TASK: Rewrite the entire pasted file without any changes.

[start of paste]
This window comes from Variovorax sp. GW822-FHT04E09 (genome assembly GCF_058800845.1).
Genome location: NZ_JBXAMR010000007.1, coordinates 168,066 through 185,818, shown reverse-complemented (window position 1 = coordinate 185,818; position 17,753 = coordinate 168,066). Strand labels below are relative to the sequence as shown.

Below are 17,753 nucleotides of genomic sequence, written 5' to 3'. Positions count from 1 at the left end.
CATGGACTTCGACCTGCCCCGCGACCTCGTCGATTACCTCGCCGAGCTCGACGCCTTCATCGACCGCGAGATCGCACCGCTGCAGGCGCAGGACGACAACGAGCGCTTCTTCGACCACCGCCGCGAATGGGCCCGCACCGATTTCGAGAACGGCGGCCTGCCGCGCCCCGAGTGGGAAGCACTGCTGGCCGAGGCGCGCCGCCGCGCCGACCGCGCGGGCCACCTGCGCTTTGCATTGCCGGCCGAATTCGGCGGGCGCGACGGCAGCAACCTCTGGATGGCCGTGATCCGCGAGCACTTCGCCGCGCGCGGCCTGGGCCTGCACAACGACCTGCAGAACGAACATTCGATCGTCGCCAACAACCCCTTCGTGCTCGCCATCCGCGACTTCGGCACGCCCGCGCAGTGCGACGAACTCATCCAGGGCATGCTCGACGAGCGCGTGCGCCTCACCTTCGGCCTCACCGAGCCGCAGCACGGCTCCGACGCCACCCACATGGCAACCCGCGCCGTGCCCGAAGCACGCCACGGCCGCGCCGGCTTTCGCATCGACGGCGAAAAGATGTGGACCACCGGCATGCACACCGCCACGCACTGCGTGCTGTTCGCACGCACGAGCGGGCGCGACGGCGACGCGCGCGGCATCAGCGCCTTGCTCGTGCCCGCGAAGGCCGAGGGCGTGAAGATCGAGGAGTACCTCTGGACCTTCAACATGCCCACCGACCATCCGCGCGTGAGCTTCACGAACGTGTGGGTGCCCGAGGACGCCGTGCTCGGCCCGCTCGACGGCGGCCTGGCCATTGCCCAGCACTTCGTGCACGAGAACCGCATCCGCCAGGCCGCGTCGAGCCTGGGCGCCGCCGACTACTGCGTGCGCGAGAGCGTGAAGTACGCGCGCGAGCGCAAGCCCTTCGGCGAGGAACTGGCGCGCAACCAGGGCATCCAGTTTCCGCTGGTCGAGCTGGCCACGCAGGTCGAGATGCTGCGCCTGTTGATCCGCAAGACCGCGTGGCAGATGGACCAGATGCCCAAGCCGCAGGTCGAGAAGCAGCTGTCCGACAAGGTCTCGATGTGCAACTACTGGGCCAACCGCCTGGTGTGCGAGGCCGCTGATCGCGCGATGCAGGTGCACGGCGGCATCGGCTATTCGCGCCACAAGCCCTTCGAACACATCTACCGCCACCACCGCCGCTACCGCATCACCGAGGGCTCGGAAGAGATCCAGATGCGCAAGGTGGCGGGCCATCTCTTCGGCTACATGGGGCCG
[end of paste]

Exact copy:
This window comes from Variovorax sp. GW822-FHT04E09 (genome assembly GCF_058800845.1).
Genome location: NZ_JBXAMR010000007.1, coordinates 168,066 through 185,818, shown reverse-complemented (window position 1 = coordinate 185,818; position 17,753 = coordinate 168,066). Strand labels below are relative to the sequence as shown.

Below are 17,753 nucleotides of genomic sequence, written 5' to 3'. Positions count from 1 at the left end.
CATGGACTTCGACCTGCCCCGCGACCTCGTCGATTACCTCGCCGAGCTCGACGCCTTCATCGACCGCGAGATCGCACCGCTGCAGGCGCAGGACGACAACGAGCGCTTCTTCGACCACCGCCGCGAATGGGCCCGCACCGATTTCGAGAACGGCGGCCTGCCGCGCCCCGAGTGGGAAGCACTGCTGGCCGAGGCGCGCCGCCGCGCCGACCGCGCGGGCCACCTGCGCTTTGCATTGCCGGCCGAATTCGGCGGGCGCGACGGCAGCAACCTCTGGATGGCCGTGATCCGCGAGCACTTCGCCGCGCGCGGCCTGGGCCTGCACAACGACCTGCAGAACGAACATTCGATCGTCGCCAACAACCCCTTCGTGCTCGCCATCCGCGACTTCGGCACGCCCGCGCAGTGCGACGAACTCATCCAGGGCATGCTCGACGAGCGCGTGCGCCTCACCTTCGGCCTCACCGAGCCGCAGCACGGCTCCGACGCCACCCACATGGCAACCCGCGCCGTGCCCGAAGCACGCCACGGCCGCGCCGGCTTTCGCATCGACGGCGAAAAGATGTGGACCACCGGCATGCACACCGCCACGCACTGCGTGCTGTTCGCACGCACGAGCGGGCGCGACGGCGACGCGCGCGGCATCAGCGCCTTGCTCGTGCCCGCGAAGGCCGAGGGCGTGAAGATCGAGGAGTACCTCTGGACCTTCAACATGCCCACCGACCATCCGCGCGTGAGCTTCACGAACGTGTGGGTGCCCGAGGACGCCGTGCTCGGCCCGCTCGACGGCGGCCTGGCCATTGCCCAGCACTTCGTGCACGAGAACCGCATCCGCCAGGCCGCGTCGAGCCTGGGCGCCGCCGACTACTGCGTGCGCGAGAGCGTGAAGTACGCGCGCGAGCGCAAGCCCTTCGGCGAGGAACTGGCGCGCAACCAGGGCATCCAGTTTCCGCTGGTCGAGCTGGCCACGCAGGTCGAGATGCTGCGCCTGTTGATCCGCAAGACCGCGTGGCAGATGGACCAGATGCCCAAGCCGCAGGTCGAGAAGCAGCTGTCCGACAAGGTCTCGATGTGCAACTACTGGGCCAACCGCCTGGTGTGCGAGGCCGCTGATCGCGCGATGCAGGTGCACGGCGGCATCGGCTATTCGCGCCACAAGCCCTTCGAACACATCTACCGCCACCACCGCCGCTACCGCATCACCGAGGGCTCGGAAGAGATCCAGATGCGCAAGGTGGCGGGCCATCTCTTCGGCTACATGGGGCCG